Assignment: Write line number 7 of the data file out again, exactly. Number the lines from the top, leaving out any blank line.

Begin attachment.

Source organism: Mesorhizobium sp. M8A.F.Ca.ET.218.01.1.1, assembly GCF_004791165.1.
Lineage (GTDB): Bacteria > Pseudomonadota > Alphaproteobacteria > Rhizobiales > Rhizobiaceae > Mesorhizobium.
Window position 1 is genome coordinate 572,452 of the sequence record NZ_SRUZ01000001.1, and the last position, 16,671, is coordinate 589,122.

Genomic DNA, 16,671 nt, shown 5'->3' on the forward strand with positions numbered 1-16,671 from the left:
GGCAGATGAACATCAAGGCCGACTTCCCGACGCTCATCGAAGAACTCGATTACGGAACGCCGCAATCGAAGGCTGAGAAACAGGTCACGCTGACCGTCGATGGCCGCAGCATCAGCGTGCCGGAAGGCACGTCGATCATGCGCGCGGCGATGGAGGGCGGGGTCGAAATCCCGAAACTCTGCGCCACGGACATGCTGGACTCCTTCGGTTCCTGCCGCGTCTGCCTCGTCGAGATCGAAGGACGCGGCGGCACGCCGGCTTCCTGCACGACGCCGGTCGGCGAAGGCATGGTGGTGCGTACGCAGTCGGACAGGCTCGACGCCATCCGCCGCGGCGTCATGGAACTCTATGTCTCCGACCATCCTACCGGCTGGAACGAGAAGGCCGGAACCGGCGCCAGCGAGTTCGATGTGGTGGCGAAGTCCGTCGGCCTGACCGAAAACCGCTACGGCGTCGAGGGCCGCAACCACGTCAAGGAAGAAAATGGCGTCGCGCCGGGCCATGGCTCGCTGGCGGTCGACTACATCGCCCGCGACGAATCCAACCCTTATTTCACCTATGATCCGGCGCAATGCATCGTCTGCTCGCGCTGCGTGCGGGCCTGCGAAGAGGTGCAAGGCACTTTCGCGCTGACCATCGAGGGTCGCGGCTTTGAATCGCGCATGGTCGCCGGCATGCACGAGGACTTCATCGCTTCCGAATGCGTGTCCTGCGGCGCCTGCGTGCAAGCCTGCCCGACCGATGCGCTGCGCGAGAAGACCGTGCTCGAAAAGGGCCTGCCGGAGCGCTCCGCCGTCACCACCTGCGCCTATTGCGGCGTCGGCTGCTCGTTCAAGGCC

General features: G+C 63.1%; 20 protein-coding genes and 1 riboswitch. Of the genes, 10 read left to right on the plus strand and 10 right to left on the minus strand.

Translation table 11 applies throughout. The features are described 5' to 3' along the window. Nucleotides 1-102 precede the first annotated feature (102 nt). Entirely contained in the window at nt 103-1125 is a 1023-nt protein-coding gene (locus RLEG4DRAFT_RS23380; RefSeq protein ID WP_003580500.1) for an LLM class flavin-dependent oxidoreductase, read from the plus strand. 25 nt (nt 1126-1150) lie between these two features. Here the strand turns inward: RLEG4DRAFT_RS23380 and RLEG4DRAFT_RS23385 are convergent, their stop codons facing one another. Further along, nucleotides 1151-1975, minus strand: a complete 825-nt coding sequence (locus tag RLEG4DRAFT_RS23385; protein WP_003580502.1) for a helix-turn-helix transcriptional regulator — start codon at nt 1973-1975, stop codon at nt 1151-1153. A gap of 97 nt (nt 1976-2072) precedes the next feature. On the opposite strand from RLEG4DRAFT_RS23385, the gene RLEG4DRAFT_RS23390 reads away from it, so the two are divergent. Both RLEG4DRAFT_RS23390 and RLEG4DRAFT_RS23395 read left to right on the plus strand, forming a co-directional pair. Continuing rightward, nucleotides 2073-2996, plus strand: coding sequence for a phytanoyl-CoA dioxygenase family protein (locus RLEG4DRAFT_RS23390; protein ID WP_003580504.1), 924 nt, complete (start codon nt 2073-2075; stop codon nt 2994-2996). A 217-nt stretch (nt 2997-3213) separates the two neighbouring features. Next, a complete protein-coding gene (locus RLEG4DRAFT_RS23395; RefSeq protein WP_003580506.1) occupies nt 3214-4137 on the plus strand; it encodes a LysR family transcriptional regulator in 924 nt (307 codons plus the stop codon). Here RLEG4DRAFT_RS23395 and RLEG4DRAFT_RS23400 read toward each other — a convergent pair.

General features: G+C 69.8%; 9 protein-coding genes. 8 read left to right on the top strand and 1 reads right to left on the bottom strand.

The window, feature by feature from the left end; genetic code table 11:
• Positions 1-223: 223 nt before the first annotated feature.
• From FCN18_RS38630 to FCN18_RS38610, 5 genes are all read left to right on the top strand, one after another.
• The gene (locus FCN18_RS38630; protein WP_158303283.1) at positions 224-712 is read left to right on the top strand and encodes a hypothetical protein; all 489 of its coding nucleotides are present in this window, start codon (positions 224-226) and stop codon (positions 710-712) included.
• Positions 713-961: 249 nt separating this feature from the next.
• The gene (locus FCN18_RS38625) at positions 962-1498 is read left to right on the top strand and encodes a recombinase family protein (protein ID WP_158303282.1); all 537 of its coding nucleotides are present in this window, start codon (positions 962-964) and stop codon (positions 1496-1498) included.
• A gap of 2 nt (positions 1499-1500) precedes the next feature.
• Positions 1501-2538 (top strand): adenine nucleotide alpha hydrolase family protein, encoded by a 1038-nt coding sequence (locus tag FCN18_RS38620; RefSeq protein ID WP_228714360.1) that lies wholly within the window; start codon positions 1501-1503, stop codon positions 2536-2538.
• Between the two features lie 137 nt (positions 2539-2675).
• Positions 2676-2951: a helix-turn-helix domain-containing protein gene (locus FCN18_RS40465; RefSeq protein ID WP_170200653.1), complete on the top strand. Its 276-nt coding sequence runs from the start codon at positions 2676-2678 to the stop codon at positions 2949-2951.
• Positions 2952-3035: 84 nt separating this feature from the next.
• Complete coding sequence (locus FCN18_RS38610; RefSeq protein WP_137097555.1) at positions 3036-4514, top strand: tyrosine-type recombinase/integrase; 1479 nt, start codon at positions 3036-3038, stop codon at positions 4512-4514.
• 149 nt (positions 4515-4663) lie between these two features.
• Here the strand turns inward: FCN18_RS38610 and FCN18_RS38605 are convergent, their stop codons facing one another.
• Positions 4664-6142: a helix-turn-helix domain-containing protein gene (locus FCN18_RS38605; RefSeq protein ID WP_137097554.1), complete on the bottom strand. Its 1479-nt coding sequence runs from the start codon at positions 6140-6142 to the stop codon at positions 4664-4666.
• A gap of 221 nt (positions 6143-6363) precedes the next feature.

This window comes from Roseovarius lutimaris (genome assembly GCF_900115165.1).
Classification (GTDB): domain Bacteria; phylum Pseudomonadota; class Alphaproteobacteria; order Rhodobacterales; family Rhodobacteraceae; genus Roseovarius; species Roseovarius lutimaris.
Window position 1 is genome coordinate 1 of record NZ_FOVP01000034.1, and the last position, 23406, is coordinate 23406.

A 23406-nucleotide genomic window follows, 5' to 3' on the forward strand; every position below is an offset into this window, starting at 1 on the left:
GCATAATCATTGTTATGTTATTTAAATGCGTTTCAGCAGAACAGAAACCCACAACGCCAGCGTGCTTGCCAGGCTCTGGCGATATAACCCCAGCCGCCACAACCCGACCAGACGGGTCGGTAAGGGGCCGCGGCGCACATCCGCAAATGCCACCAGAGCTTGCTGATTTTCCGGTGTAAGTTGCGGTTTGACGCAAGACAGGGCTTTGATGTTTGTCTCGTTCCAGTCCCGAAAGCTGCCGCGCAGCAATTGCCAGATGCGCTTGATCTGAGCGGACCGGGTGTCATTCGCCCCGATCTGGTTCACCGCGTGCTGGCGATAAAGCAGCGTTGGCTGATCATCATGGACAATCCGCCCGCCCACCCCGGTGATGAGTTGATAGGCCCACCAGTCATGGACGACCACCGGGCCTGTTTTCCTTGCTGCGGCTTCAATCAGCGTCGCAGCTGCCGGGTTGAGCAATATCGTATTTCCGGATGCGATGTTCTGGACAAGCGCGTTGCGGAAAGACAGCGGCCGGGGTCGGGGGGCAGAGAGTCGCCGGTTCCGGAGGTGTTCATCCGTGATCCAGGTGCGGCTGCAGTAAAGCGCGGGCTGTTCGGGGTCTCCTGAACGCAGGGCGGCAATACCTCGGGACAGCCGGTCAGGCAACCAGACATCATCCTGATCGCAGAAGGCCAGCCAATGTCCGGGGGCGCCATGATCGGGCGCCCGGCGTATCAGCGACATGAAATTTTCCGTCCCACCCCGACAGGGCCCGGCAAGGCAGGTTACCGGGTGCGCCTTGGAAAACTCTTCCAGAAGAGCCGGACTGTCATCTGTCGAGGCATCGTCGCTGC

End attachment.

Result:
Translation table 11 applies throughout. The features are described 5' to 3' along the window. Nucleotides 1-102 precede the first annotated feature (102 nt). Entirely contained in the window at nt 103-1125 is a 1023-nt protein-coding gene (locus RLEG4DRAFT_RS23380; RefSeq protein ID WP_003580500.1) for an LLM class flavin-dependent oxidoreductase, read from the plus strand. 25 nt (nt 1126-1150) lie between these two features. Here the strand turns inward: RLEG4DRAFT_RS23380 and RLEG4DRAFT_RS23385 are convergent, their stop codons facing one another. Further along, nucleotides 1151-1975, minus strand: a complete 825-nt coding sequence (locus tag RLEG4DRAFT_RS23385; protein WP_003580502.1) for a helix-turn-helix transcriptional regulator — start codon at nt 1973-1975, stop codon at nt 1151-1153. A gap of 97 nt (nt 1976-2072) precedes the next feature. On the opposite strand from RLEG4DRAFT_RS23385, the gene RLEG4DRAFT_RS23390 reads away from it, so the two are divergent. Both RLEG4DRAFT_RS23390 and RLEG4DRAFT_RS23395 read left to right on the plus strand, forming a co-directional pair. Continuing rightward, nucleotides 2073-2996, plus strand: coding sequence for a phytanoyl-CoA dioxygenase family protein (locus RLEG4DRAFT_RS23390; protein ID WP_003580504.1), 924 nt, complete (start codon nt 2073-2075; stop codon nt 2994-2996). A 217-nt stretch (nt 2997-3213) separates the two neighbouring features. Next, a complete protein-coding gene (locus RLEG4DRAFT_RS23395; RefSeq protein WP_003580506.1) occupies nt 3214-4137 on the plus strand; it encodes a LysR family transcriptional regulator in 924 nt (307 codons plus the stop codon). Here RLEG4DRAFT_RS23395 and RLEG4DRAFT_RS23400 read toward each other — a convergent pair.